Monthly Archives: June 2015

A short linking stage

June 28th

Start:  Emosson dam; finish: Col de Balme (2204 m)
Distance: 16,5 km (8 km along the frontier)
Walking time: 4 hours 50 minutes
Vertical distance:  1260 m uphill, 1020 m downhill

After spending easily 15 minutes to find the beginning of the path, because of the building work on the dam , I go down smoothly to Le Châtelard.  There, everything is fenced around the power plant and water basins, forcing me to do a lot of detours.  Once at the Col de Balme, I take the chairlift down.  Tomorrow, I can then go up some 1000 m in the chairlift with the new guide, Graham, and all our equipment.  A great saving of energy!

Stop press!  Sally broke her wrist this evening, will be operated Monday 29th, so out of action as regards car driving.

The White Horse and the Emosson dam

June 26th

Start:  Bivouac hut Vallon de Tenneverge; finish: Emosson dam wall
Distance: 16 km (11,5 km along the frontier)
Walking time: 9 hours 45 minutes (plus 1 hour for the stops)
Vertical distance:  1650 m uphill, 1520 m downhill

Main summit: Le Cheval Blanc, 2831 m

It took us 2 hours to get back to the frontier at the Col de Tenneverge, but the night was more comfortable than sleeping out with no special equipment.  The next peak – Les Taureaux – had all its ledges so covered in snow that Victor did not want to attempt it.  To get around it, we had to descend almost to the level of Lake Emosson, then go up a road to a restaurant below the Vieux Emosson dam wall, which has just been raised by some 15 metres.  Vieux Emosson was completely dry and the whole place a huge building site.  New tunnels were being dug everywhere.  A new path, partly covered in soft snow, led us to the top of Le Cheval Blanc.  More stupendous views.  On getting down again, we learned that the road to and over the main Emosson dam wall was closed to pedestrians up to 6 p.m. because of the heavy building site traffic.  There was no alternative but to take a free shuttle bus that had been laid on for walkers.  We were met at the other end by my son Roger and grandson Neil who took us down to the valley.  Goodbye to Victor, an excellent guide and companion for 3 days.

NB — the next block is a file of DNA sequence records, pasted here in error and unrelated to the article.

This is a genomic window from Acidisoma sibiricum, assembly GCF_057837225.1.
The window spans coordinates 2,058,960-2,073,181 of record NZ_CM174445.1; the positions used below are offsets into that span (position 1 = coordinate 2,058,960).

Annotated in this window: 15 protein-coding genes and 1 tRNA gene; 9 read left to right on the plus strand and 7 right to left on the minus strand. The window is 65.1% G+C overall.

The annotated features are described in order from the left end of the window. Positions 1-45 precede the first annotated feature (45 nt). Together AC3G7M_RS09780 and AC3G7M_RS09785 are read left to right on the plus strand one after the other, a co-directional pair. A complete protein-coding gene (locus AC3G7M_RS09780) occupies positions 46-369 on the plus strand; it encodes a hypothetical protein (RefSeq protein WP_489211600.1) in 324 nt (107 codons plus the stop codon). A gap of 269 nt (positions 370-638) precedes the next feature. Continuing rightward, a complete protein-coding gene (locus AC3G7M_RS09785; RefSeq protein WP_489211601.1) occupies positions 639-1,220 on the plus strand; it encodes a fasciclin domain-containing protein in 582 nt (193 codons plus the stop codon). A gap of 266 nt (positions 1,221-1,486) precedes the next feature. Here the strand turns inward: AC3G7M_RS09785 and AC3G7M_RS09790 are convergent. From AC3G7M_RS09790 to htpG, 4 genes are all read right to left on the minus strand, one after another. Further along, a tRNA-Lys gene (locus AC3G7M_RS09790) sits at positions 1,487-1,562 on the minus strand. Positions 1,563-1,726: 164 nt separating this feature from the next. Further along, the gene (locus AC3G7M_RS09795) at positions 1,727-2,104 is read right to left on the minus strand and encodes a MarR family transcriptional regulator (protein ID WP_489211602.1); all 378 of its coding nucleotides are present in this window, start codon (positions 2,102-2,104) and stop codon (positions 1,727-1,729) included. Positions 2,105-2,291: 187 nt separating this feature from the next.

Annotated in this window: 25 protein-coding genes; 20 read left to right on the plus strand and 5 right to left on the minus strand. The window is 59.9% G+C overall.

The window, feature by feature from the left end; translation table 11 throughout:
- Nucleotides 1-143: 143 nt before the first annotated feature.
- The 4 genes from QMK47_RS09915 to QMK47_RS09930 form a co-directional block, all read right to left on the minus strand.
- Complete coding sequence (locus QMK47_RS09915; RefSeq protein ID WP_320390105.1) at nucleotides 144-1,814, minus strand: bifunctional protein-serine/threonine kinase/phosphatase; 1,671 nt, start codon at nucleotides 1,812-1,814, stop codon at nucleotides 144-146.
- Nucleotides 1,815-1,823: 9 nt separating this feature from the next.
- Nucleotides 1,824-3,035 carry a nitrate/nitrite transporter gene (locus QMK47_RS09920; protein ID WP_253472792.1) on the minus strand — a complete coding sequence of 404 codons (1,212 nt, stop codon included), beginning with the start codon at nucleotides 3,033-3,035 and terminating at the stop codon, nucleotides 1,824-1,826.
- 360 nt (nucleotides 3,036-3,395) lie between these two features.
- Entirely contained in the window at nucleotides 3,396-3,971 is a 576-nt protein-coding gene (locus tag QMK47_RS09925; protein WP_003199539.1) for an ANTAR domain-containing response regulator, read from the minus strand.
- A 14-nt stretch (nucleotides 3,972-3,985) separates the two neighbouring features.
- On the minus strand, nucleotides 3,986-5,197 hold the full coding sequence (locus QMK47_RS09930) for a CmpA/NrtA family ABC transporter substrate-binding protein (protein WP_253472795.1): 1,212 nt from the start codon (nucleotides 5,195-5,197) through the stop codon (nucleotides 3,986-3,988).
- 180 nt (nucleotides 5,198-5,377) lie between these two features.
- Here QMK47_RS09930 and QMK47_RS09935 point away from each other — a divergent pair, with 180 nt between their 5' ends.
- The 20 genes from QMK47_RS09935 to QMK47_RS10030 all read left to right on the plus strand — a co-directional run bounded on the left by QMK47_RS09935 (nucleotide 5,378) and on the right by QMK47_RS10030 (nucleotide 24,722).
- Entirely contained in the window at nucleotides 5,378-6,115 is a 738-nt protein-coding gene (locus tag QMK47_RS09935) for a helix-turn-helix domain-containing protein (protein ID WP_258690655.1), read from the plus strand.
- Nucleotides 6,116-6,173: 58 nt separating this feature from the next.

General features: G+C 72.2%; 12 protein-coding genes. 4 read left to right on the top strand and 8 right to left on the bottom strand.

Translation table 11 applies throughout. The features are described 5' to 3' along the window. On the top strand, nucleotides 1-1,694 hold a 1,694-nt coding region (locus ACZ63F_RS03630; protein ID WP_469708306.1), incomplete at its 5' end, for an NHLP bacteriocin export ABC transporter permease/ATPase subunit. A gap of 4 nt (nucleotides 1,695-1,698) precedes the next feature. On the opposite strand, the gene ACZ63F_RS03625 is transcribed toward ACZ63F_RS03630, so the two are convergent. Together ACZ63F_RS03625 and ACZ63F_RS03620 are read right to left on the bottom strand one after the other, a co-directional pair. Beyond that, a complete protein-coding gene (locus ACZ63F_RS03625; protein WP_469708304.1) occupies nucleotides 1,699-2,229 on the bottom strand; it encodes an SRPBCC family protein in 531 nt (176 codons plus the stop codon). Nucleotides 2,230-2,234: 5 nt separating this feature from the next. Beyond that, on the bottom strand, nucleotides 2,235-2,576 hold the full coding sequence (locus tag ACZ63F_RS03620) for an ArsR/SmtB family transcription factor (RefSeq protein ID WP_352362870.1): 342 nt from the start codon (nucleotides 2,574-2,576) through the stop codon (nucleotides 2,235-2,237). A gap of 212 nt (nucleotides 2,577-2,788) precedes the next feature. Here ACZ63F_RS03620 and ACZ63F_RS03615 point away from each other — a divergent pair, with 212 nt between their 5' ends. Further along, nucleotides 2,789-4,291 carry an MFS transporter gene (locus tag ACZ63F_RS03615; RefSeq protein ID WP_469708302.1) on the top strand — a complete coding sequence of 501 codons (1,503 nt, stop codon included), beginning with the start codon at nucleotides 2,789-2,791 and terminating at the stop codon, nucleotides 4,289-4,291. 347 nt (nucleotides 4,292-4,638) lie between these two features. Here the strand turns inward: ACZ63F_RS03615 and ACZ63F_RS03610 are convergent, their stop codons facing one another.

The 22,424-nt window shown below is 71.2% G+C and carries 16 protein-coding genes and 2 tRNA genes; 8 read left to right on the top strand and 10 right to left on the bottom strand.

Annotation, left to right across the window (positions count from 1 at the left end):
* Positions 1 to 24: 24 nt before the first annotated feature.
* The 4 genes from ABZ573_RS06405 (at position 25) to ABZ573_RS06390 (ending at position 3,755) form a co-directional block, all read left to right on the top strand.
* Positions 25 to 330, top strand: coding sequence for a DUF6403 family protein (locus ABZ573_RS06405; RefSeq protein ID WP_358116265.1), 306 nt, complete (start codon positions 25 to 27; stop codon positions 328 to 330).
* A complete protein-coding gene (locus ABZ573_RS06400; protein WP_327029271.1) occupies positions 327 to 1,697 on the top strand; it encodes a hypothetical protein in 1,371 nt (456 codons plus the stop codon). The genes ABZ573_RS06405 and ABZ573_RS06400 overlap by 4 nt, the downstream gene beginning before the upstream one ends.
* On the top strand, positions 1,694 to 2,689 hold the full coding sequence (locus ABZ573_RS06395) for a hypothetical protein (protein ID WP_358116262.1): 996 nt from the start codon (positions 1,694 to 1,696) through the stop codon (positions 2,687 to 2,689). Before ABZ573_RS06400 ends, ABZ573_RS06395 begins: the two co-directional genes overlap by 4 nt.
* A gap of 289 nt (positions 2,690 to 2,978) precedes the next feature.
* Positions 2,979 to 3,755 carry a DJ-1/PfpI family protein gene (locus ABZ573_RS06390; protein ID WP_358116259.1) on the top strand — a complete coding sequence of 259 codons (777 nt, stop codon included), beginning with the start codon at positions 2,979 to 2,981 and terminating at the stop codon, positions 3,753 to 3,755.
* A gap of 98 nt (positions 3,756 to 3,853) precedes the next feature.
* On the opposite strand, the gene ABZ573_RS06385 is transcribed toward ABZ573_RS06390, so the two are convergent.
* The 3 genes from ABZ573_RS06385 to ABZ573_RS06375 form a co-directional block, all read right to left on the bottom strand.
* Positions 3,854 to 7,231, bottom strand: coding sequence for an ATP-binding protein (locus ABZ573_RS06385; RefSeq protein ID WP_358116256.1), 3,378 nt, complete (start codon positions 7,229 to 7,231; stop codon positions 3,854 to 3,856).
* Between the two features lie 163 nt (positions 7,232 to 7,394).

Unstable snow bridge over a raging stream

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Rupert and Victor at the end of a long day


Waltz with crampons

June 25th

Start:  Refuge de la Vogealle; finish: refuge/bivouac Vallon de Tenneverge
Distance: 17,0 km (10 km along the frontier)
Time taken:  11 hours (plus 2 hours 30 minutes for the stops)
Vertical distance: 1590 m uphill, 1660 m downhill

Main summit:  Mont Ruan, 3044 m

This was the day we put on crampons and took them off again at least a dozen times!

Good breakfast in the hut at 3 a.m., off at 4 a.m.  A beautiful morning, but with clouds and cold wind on the ridges later in the day.  It was over 1100 m up to the top of Mont Ruan, the route-finding in the upper part was tricky and we had to retrace our steps once or twice, but we were rewarded by a beautiful 360° view.  Later, snow fields and low visibility caused us to avoid some minor summits on the French side, also Pic de Tenneverge, whose summit lies entirely in France.  The alternation of steep snow fields and scree meant we were continually putting on and removing our crampons.  We had intended to sleep out near the Col de Tenneverge but the cold wind would have made this very uncomfortable.  Victor, who has climbed Mount Everest 6 times, suggested descending to a small bivouac hut some 600 m down on the French side, where there might be some blankets.  Indeed, this was the case – we found some thin mattresses, a sleeping bag and 3 blankets!